Chicago Mayor Refuses To Be Interviewed By White Reporters

Chicago Mayor Refuses To Be Interviewed By White Reporters

Chicago Mayor Lori Lightfoot released a two-page letter on May 19 declaring that she will not grant any one-on-one interviews to white reporters on the subject of her second anniversary in office.

She claims treating people differently according to their race is a statement against racism, calling out the “overwhelming whiteness and maleness of Chicago media outlets, editorial boards, the political press corps, and yes, the City Hall press corps specifically.” She further argues that the predominance of white men among Chicago reporters forces her to “take on the labor of educating” them against their “implicit bias.”

This discussion of a politician using the framing of “implicit bias” in an attempt to determine how reporters are meant to question and cover her is a politically correctly phrased assault on the freedom of the press. Politicians will not always appreciate how they are portrayed in the media, but it is not their place to directly attempt to control media coverage.

Lightwood’s decision has proved polarizing; some leftists have praised her for calling attention to the racial makeup of the press corp in Chicago while others expressed offense at a politician openly making decisions based on race. Chicago Tribune reporter Gregory Pratt took to Twitter to speak out about the issue. He was granted an interview with Lightfoot, but he turned it down due to the discriminatory practices demonstrated by the mayor.

Democratic local Rep. Alderman George Cardenas was so surprised by the news he did not believe the story could be true. He tweeted at NBC reporter Mary Ann Ahern, questioning “How is that even true, be serious.”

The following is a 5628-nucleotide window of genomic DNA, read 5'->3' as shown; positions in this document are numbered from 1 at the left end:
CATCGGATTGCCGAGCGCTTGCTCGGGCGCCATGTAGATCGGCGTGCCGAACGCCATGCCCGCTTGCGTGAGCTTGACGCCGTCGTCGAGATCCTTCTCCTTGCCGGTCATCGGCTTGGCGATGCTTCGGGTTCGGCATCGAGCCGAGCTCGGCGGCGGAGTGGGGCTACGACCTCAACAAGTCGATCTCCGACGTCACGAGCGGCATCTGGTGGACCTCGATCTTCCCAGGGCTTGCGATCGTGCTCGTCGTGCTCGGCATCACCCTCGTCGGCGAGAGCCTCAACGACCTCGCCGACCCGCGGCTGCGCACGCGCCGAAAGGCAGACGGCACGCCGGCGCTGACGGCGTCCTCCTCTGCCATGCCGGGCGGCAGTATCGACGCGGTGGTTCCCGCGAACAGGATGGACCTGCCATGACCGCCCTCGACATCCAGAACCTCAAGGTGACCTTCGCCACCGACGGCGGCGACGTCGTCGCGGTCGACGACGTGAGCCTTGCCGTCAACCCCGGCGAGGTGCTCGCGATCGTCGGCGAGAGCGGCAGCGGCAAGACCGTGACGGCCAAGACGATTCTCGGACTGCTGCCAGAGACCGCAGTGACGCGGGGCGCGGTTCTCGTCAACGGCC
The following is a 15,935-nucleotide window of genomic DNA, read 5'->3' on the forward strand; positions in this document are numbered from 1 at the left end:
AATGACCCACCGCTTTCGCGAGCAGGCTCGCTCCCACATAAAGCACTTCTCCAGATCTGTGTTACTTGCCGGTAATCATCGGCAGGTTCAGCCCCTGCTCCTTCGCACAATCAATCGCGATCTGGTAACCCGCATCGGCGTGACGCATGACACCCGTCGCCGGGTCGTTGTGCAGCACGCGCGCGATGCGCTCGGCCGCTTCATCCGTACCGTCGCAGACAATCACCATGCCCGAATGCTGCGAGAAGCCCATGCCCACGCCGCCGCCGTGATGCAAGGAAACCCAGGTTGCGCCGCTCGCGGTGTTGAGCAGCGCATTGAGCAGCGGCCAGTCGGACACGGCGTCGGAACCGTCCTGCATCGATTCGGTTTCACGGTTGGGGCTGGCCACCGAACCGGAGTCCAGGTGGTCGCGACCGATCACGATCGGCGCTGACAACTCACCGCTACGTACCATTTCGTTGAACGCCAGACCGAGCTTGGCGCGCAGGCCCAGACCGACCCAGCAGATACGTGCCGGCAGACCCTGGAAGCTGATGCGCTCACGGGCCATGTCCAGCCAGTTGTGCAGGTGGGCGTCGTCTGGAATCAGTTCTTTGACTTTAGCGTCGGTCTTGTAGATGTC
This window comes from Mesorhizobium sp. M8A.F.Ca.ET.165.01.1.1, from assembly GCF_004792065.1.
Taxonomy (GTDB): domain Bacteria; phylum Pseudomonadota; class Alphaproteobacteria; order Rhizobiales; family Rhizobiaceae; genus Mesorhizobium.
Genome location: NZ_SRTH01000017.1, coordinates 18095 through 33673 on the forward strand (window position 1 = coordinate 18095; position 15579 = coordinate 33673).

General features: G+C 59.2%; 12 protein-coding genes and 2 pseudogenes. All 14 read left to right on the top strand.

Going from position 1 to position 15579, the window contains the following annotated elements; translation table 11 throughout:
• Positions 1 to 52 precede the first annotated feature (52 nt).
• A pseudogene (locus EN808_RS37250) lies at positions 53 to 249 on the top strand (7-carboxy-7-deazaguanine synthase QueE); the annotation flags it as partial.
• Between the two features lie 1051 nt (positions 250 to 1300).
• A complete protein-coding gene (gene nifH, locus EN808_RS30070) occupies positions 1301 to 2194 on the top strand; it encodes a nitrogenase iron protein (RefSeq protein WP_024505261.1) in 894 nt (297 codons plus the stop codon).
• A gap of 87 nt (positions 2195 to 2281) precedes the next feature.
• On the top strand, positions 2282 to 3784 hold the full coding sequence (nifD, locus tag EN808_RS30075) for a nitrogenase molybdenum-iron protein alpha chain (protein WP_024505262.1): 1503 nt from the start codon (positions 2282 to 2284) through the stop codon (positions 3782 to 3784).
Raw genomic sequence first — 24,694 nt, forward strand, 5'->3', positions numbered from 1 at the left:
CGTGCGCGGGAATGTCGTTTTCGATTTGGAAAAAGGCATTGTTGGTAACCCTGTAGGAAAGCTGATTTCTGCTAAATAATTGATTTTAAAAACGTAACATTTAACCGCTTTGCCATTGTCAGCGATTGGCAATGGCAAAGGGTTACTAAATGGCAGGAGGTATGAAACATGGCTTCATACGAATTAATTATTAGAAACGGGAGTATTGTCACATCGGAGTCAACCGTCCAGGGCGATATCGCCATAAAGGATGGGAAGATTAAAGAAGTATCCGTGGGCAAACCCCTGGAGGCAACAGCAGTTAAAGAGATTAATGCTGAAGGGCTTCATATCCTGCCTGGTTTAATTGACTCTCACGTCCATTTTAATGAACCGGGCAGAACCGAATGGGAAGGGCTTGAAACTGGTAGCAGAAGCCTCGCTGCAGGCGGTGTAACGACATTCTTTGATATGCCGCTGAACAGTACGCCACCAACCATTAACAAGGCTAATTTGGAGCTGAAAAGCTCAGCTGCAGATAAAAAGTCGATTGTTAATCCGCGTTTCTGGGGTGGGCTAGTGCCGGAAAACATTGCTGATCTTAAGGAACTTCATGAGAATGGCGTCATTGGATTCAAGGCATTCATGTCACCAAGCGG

Even some who agree with Lightfoot’s argument about racism in journalism are not impressed with this stunt. The National Association of Black Journalists (NABJ) released a statement, declaring that they support Lightfoot’s message but “cannot support the tactic.” NABJ went on to say that they do “not support excluding any bona fide journalists from one-on-one interviews with newsmakers, even if it is for one day and in support of activism.”

The National Association of Hispanic Journalists (NAHJ) took a similar position, declaring, “NAHJ does not condone restricting press access based on a journalist’s race/ethnicity. Any action that threatens the cornerstone of our democracy and First Amendment rights is unacceptable.”

Charles Whitaker, the dean of Northwestern’s Medill School of Journalism, told the Chicago Tribune, “We would never, ever in a million years allow that of a white politician. And so it’s dangerous now to say we are going to allow that of a Black politician simply to make a point about the historic inequities in media.” He likewise questioned the efficacy of a one-time decision, which offers publicity for herself but no actual change.

Lightfoot has historically shown she cares deeply about how the press covers her. In April of last year, she went so far as to justify breaking her own COVID restrictions to get her hair done, declaring, “I’m on national media and I’m out in the public eye,” despite not long before that telling the people of Chicago that “getting your roots done is not essential.”

Paulina Enck is a writer who recently graduated from Georgetown University’s School of Foreign Service with a degree in Global Business. Follow her on Twitter at @itspaulinaenck
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